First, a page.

Tests for women in their 50sMeasure waist circumference: Women with increased waist circumference (WC) are at increased risk of metabolic syndrome, diabetes, heart disease and cancer of breast and uterus. Checking your body mass index or BMI (measure of height and weight) is a much less reliable estimate of future health risk than WC and body shape.

Get a colonoscopy: Talk to your doctor about colon cancer screening at the age of 50 — or sooner if colon cancer, colon polyps, inflammatory bowel disease or other cancers such as breast, ovarian, endometrial or prostate run in your family. At the least, you should have an annual rectal exam and check of the stool for occult or hidden blood. Ideally you should also have a look inside of your entire colon once at age 50 (called a colonoscopy) and if it is normal, perhaps this test could be repeated no more often that once every 5-10 years depending on your history. 

Need mammogram tests: A mammogram is an x-ray that can detect breast cancer early; often before a lump can be felt. It is best to schedule this test a week after your period, a time when your breasts will be least tender and glandular. If you are taking hormone therapy after menopause your breasts may appear more glandular or dense from the hormones. Ask your doctor about stopping the hormones a few weeks before the scheduled test. Women over 50 should have this test yearly. (Women at high risk for breast cancer should ask about a digital mammogram and an MRI.)

Tests for women in their 60sDetermine your bone density for risk of osteoporosis: At this stage, you gradually lose bone mass, but after menopause, the rate of bone loss increases significantly. An estimated 20 percent of women in their 50s already have osteoporosis. Make sure your diet is rich in calcium, engage in regular weight-bearing exercises (walking and dancing) and strength-training (lifting weights) to help keep your bones strong. Studies show that even gardening can help prevent bone loss in older women.

Bone density test uses the DXA scan. The lower your bone density, the greater your risk for bone fractures. (There is also a much less accurate heel ultrasound test that does not diagnose osteoporosis but merely tells your doctor whether you are at risk and should have the more complete x-ray DXA scan test.) The DXA scan is considered the gold standard for the diagnosis of osteoporosis. The most important score or result to check is your T-score. The T-score tells you how your bones compare to that of a healthy 35-year-old woman. If your T-score falls between -1 and -2.5 then you have mild bone loss called osteopenia. If your T score is -2.5 or lower, than you have osteoporosis and a significant increased risk of fractures. You can also look at your Z-score, which tells you how you compare to a similarly matched group of women your age and ethnic background. It is not unusual for an 80-year-old woman to have a normal (for her age) Z-score but have severe osteoporosis (her T-score could be much lower than -2.5). I often hear women tell me their DXA scan is normal yet when I got the actual report I found that their Z-score was normal for their age but their T-score was low and they needed counseling about prevention for further bone loss.  I can’t say it enough, “Get a copy of your report and learn what your results mean for you.”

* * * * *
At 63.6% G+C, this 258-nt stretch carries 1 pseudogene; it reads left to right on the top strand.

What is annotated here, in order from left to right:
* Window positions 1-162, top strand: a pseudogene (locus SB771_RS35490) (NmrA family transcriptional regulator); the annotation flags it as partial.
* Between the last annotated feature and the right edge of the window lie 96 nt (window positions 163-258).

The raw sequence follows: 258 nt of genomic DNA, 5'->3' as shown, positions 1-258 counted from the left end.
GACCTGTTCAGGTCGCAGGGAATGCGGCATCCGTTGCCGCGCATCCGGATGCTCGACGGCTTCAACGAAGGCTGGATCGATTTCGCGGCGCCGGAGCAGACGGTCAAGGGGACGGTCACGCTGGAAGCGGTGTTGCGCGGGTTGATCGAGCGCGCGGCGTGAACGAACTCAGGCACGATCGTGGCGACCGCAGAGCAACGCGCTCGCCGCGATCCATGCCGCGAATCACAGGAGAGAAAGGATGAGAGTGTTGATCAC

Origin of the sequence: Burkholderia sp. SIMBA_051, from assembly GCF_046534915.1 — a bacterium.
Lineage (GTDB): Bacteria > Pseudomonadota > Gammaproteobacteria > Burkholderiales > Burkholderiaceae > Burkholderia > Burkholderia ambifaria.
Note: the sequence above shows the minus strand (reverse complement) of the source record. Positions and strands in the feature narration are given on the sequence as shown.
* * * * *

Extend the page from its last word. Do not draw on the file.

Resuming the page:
Eye exam for glaucoma and cataracts:  Everyone should have their eyes checked on a regular basis. This exam can check for vision, cataracts and even glaucoma.  Patients with metabolic syndrome or diabetes should also have an annual exam by an ophthalmologist to check the retina as well.